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United States v. Parsons

United States District Court, D. Nebraska

August 29, 2018

United States of America, Plaintiff,
v.
Michael Wayne Parsons, Defendant.

          MEMORANDUM AND ORDER

          JOHN M. GERRARD UNITED STATES DISTRICT JUDGE

         With respect to the defendant's offer of proof, at 3:00 pm on August 29, 2018:

         The courts of the United States may take judicial notice of treaties made by the United States with foreign governments. United States v. Reynes, 50 U.S. 127, 147-48 (1850). Accordingly, the Court will take notice of the text of the two international conventions the Court believes the defendant to be relying upon: the Montevideo Convention on the Rights and Duties of States and the Vienna Convention on Diplomatic Relations. But the Court finds that those conventions do not support the defendant's arguments.

         First, the defendant referred to the "Montevideo Convention on Consular Relations" which the Court assumes is a reference to the Montevideo Convention on the Rights and Duties of States, Dec. 26, 1933, 165 L.N.T.S. 19.[1] That treaty does confirm the proposition of customary international law that

[t]he political existence of the state is independent of recognition by the other states. Even before recognition the state has the right to defend its integrity and independence, to provide for its conservation and prosperity, and consequently to organize itself as it sees fit, to legislate upon its interests, administer its services, and to define the jurisdiction and competence of its courts.

Id., art. 3., see Restatement (Third) of Foreign Relations Law § 202 (1987). But those provisions relate to the authority of states to regulate their own affairs-not to officials of foreign states when passing through other states. Cf. Samantar v. Yousuf, 560 U.S. 305, 314-15 (2010). Nothing in the Montevideo Convention permits a foreign entity to unilaterally confer immunity from prosecution on people present in the United States. Cf. id.

         Instead, when foreign sovereign immunity is claimed, the Court's jurisdiction will be surrendered "on recognition, allowance and certification of the asserted immunity by the political branch of the government charged with the conduct of foreign affairs when its certificate to that effect is presented to the court by the Attorney General." See Republic of Mexico v. Hoffman, 324 U.S. 30, 34 (1945). If the claimed immunity has not been recognized by the political branch of government charged with conducting foreign affairs-that is, the State Department-then the Court may decide for itself whether the requisites of immunity exist. Id. at 34-35. But in making that decision, the Court inquires whether the ground of immunity is one which it is the established policy of the State Department to recognize. Id. at 36; accord Samantar, 560 U.S. at 312.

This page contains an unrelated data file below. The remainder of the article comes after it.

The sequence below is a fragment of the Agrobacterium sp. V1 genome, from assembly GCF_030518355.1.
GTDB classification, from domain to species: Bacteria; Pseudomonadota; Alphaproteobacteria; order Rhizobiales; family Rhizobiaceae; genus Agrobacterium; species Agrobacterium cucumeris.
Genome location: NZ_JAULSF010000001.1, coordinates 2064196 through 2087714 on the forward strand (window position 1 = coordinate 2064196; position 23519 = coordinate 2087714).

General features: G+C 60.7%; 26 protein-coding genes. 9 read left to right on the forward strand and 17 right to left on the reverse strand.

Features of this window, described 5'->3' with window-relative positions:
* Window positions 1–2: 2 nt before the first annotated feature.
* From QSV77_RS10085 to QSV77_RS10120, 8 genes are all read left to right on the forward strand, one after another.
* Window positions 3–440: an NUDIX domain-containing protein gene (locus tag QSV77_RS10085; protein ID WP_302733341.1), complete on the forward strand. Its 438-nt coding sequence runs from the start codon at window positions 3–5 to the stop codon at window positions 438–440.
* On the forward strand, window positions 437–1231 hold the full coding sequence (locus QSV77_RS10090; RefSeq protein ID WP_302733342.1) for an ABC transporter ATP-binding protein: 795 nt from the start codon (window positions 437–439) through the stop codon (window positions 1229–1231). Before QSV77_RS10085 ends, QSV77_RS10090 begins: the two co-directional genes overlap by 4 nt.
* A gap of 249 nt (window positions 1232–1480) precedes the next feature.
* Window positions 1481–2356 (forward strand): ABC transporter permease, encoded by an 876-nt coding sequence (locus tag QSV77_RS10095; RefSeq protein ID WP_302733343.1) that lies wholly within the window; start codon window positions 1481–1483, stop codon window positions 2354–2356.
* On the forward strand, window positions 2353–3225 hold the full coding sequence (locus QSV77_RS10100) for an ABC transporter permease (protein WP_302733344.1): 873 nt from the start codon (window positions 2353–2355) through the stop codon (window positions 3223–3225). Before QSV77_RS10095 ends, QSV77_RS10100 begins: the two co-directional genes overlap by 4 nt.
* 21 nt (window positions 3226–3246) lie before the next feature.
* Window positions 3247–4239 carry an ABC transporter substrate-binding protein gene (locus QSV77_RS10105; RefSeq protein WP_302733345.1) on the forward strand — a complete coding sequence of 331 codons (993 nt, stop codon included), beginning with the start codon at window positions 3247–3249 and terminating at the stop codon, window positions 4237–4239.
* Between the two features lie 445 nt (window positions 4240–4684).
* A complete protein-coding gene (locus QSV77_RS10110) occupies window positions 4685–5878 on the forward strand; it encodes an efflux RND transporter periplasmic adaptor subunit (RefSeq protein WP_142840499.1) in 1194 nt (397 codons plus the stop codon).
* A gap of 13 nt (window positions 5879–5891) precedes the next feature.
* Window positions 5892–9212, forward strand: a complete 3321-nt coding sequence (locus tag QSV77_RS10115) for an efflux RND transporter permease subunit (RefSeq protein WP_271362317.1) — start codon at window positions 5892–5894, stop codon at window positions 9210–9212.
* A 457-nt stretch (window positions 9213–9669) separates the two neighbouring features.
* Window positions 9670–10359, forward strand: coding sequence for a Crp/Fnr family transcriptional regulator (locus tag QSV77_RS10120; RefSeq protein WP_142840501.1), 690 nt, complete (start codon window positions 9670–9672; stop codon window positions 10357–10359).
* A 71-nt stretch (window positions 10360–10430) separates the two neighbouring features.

And there is nothing in the record here-nothing at all-to suggest that the State Department has an established policy of recognizing the kind of immunity asserted here. See Samantar, 560 U.S. at 312-13.

         The other source of international law relied upon by the defendant- the Vienna Convention on Diplomatic Relations, April 18, 1961, 23 U.S.T. 3227, 500 U.N.T.S. 95-does not help him either. He points to Art. 39, § 1, which provides that

Every person entitled to privileges and immunities shall enjoy them from the moment he enters the territory of the receiving State on proceeding to take up his post or, if already in its territory, from the moment when his appointment is notified to the Ministry for Foreign Affairs or such other ministry as may be agreed.[2]

         But Art. 2 expressly provides that "establishment of diplomatic relations between States, and of permanent diplomatic missions, takes place by mutual consent." And Art. 4, § 1, expressly provides that "the sending State must make certain that the agrément of the receiving State has been given for the person it proposes to accredit as head of the mission to that State."

         There is nothing here-either in the record, or the defendant's offers of proof-to demonstrate to the Court that the defendant has been accepted by the United States government as head of a diplomatic mission. (The defendant is claiming to be an "ambassador," which would be a head of mission. See id., Art. 14, § 1.) Nor is there anything to suggest that anyone else has been accepted by the United States government as a head of mission with authority to appoint other members of the diplomatic staff. See id., Art. 7. And it is the executive that determines a person's status as representative of a foreign government. Baker v. Carr, 369 U.S. 186, 213 (1962); see Zivotofsky ex rel. Zivotofsky v. Kerry, 135 S.Ct. 2076, 2089 (2015).

         In addition, the Court notes that whether a party is entitled to immunity is a question of law, not fact. Lopez v. Mendez, 432 F.3d 829, 835 (8th Cir. 2005). So, even if there is evidence relating to sovereign immunity, it would be inappropriate to submit it the jury. See id.

         For these reasons, IT IS ORDERED that the government's objections to ...


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